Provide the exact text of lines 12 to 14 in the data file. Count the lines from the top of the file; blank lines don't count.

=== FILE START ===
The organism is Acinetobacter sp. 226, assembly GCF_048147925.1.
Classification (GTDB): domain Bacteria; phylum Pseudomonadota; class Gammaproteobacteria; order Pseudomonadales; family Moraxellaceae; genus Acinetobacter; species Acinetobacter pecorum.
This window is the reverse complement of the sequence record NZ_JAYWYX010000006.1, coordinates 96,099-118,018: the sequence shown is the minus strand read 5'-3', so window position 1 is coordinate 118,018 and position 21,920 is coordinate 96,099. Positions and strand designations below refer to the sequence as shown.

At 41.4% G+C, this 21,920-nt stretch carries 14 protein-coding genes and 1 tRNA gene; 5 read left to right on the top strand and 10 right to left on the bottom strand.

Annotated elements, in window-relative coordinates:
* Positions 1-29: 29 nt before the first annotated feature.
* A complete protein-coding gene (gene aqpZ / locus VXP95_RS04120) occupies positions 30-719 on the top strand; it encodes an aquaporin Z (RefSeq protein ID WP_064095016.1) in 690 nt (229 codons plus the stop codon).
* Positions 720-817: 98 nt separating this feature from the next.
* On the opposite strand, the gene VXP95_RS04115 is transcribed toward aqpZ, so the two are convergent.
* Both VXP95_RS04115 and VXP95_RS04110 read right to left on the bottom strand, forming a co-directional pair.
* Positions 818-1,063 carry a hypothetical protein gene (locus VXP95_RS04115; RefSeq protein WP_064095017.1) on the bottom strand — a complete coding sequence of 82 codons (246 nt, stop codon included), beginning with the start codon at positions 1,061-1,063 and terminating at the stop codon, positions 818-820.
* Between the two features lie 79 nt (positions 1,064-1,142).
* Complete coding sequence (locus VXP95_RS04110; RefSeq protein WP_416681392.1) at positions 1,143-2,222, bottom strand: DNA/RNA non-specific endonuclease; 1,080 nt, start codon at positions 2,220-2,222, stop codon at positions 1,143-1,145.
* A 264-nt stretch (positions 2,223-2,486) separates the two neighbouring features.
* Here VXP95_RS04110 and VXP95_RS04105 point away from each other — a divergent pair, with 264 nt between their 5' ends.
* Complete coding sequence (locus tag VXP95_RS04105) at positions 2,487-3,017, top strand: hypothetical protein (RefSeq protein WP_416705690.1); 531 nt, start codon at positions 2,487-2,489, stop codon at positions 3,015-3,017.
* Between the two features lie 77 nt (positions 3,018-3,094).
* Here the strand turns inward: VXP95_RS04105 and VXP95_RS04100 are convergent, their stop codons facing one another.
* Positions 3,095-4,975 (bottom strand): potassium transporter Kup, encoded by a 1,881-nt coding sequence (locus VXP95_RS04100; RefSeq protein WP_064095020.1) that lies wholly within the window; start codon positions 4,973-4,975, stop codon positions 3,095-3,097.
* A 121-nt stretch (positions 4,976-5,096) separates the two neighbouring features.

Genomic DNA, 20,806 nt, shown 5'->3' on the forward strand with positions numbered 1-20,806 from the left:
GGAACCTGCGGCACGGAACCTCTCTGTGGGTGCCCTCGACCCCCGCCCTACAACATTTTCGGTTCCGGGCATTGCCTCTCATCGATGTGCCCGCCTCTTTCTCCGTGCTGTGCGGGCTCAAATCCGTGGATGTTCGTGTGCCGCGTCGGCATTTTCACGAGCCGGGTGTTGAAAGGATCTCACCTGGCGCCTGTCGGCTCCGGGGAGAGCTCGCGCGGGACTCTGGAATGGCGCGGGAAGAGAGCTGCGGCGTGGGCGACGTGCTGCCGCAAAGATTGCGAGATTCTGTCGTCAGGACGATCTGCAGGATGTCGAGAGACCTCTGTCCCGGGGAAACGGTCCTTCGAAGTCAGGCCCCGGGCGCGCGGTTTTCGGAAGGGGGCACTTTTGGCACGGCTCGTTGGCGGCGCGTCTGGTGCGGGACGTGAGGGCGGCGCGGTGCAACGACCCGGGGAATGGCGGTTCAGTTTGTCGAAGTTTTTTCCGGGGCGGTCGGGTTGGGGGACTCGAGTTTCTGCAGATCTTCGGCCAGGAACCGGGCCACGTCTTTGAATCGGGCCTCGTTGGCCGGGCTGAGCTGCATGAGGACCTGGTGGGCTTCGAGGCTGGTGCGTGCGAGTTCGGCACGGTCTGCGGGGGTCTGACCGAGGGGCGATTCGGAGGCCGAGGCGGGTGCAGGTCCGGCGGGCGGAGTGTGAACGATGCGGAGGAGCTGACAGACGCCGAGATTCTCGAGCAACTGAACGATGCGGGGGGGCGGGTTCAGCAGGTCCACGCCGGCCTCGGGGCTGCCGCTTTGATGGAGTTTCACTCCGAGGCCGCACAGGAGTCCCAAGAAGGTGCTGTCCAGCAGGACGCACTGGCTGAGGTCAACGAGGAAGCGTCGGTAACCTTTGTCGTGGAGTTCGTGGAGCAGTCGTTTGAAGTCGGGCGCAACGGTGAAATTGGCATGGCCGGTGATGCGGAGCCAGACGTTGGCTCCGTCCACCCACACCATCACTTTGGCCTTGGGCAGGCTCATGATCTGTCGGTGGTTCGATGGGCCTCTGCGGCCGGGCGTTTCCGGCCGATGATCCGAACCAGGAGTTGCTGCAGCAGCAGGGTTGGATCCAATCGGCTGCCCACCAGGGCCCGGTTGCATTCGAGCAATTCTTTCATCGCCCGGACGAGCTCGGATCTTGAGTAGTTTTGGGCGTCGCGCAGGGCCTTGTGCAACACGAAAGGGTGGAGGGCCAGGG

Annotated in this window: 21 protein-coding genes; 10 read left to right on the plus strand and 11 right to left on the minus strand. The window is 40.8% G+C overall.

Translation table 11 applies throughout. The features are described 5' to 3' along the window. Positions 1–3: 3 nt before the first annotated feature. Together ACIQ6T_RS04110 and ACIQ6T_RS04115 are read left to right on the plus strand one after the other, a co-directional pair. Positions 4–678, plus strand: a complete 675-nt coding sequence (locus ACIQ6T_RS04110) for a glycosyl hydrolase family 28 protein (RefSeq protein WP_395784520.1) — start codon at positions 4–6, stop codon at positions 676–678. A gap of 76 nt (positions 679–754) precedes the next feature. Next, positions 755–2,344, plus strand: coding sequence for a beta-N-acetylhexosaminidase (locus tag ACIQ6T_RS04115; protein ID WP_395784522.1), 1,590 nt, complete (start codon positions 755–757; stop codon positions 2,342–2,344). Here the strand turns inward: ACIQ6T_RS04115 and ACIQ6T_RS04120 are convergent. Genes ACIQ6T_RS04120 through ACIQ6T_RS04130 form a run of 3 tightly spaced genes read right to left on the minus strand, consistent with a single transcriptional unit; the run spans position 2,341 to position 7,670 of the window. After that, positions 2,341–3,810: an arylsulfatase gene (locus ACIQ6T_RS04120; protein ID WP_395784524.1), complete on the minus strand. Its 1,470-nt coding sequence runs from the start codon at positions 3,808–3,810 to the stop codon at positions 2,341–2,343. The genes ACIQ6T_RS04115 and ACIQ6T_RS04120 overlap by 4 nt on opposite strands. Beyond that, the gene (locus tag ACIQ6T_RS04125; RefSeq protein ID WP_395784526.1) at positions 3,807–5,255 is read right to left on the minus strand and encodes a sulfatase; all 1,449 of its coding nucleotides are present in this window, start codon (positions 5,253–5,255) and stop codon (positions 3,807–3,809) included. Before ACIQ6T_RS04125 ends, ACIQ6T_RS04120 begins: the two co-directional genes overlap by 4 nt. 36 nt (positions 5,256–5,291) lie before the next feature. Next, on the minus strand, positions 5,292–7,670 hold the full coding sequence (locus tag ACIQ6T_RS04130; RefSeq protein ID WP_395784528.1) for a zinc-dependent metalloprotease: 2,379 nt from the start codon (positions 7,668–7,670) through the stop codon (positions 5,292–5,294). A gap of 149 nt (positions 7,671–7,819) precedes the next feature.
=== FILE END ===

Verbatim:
* Between the two features lie 79 nt (positions 1,064-1,142).
* Complete coding sequence (locus VXP95_RS04110; RefSeq protein WP_416681392.1) at positions 1,143-2,222, bottom strand: DNA/RNA non-specific endonuclease; 1,080 nt, start codon at positions 2,220-2,222, stop codon at positions 1,143-1,145.
* A 264-nt stretch (positions 2,223-2,486) separates the two neighbouring features.